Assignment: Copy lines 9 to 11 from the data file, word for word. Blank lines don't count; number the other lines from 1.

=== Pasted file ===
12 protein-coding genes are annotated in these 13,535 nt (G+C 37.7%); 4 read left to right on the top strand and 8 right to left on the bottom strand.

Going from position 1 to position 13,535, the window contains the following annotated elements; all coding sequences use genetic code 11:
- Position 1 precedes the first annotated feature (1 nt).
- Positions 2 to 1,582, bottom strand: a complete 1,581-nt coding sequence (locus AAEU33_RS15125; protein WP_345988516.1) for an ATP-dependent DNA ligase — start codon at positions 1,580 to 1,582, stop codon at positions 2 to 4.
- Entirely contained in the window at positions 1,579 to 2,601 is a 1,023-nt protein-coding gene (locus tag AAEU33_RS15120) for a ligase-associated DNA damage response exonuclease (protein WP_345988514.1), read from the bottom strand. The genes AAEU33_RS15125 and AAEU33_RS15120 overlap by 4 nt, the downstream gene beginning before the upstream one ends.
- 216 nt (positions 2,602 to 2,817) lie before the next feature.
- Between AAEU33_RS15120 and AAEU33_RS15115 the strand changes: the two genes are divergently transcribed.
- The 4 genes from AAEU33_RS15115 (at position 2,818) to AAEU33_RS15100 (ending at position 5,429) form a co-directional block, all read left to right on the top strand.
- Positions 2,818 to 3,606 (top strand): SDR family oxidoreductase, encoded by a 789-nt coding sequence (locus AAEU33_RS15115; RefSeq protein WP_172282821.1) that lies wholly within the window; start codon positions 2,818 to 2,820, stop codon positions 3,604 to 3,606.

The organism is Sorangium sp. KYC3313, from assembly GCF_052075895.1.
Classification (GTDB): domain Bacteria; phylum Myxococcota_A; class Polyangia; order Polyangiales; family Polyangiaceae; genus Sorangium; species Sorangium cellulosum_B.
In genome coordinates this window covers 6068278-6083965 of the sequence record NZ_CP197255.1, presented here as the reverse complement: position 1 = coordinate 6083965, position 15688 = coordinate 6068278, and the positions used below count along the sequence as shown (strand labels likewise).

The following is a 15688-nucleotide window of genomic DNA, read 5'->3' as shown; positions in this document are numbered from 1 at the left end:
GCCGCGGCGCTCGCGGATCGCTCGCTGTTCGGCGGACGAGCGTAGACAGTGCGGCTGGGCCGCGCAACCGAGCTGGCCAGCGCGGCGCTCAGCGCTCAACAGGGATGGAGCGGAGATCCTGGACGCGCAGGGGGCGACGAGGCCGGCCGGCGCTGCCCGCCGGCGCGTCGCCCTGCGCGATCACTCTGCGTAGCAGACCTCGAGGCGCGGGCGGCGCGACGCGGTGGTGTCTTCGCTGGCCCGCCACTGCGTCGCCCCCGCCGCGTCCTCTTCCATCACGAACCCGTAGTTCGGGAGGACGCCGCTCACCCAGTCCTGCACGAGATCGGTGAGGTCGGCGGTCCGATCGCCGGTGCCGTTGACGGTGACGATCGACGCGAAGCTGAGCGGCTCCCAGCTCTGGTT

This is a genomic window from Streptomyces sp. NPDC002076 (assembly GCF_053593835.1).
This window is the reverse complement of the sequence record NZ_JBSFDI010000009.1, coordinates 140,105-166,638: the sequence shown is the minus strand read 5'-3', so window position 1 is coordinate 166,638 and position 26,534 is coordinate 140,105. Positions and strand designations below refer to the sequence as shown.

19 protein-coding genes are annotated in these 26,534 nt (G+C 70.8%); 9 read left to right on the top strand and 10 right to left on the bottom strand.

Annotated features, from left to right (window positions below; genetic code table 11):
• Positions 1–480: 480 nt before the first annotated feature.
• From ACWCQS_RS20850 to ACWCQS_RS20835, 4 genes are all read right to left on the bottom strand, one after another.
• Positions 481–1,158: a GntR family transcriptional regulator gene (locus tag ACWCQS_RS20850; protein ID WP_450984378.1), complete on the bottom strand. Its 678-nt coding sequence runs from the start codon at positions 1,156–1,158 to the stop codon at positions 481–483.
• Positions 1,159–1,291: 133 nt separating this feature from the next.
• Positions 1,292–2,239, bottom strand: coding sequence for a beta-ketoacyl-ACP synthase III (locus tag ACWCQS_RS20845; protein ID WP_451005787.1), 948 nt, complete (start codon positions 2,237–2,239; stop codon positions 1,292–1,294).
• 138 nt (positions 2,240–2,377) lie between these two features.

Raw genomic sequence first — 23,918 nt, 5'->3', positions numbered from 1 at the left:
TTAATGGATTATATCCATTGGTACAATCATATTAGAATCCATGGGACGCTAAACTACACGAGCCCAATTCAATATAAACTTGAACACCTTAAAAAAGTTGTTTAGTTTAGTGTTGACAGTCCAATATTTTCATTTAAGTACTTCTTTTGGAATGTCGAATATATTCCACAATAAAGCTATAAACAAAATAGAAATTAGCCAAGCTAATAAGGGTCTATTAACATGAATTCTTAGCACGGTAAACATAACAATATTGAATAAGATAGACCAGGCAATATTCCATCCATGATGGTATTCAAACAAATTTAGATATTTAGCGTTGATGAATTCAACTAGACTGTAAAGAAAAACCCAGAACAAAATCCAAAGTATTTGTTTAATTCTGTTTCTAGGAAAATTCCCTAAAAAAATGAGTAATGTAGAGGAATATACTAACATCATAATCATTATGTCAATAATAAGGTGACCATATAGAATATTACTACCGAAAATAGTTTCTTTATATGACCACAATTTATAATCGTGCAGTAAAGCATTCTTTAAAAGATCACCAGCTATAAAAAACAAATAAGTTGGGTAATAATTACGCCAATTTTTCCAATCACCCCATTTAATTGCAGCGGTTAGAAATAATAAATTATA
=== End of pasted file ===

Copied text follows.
- Positions 2,818 to 3,606 (top strand): SDR family oxidoreductase, encoded by a 789-nt coding sequence (locus AAEU33_RS15115; RefSeq protein WP_172282821.1) that lies wholly within the window; start codon positions 2,818 to 2,820, stop codon positions 3,604 to 3,606.

The organism is Sorangium sp. KYC3313, from assembly GCF_052075895.1.
Classification (GTDB): domain Bacteria; phylum Myxococcota_A; class Polyangia; order Polyangiales; family Polyangiaceae; genus Sorangium; species Sorangium cellulosum_B.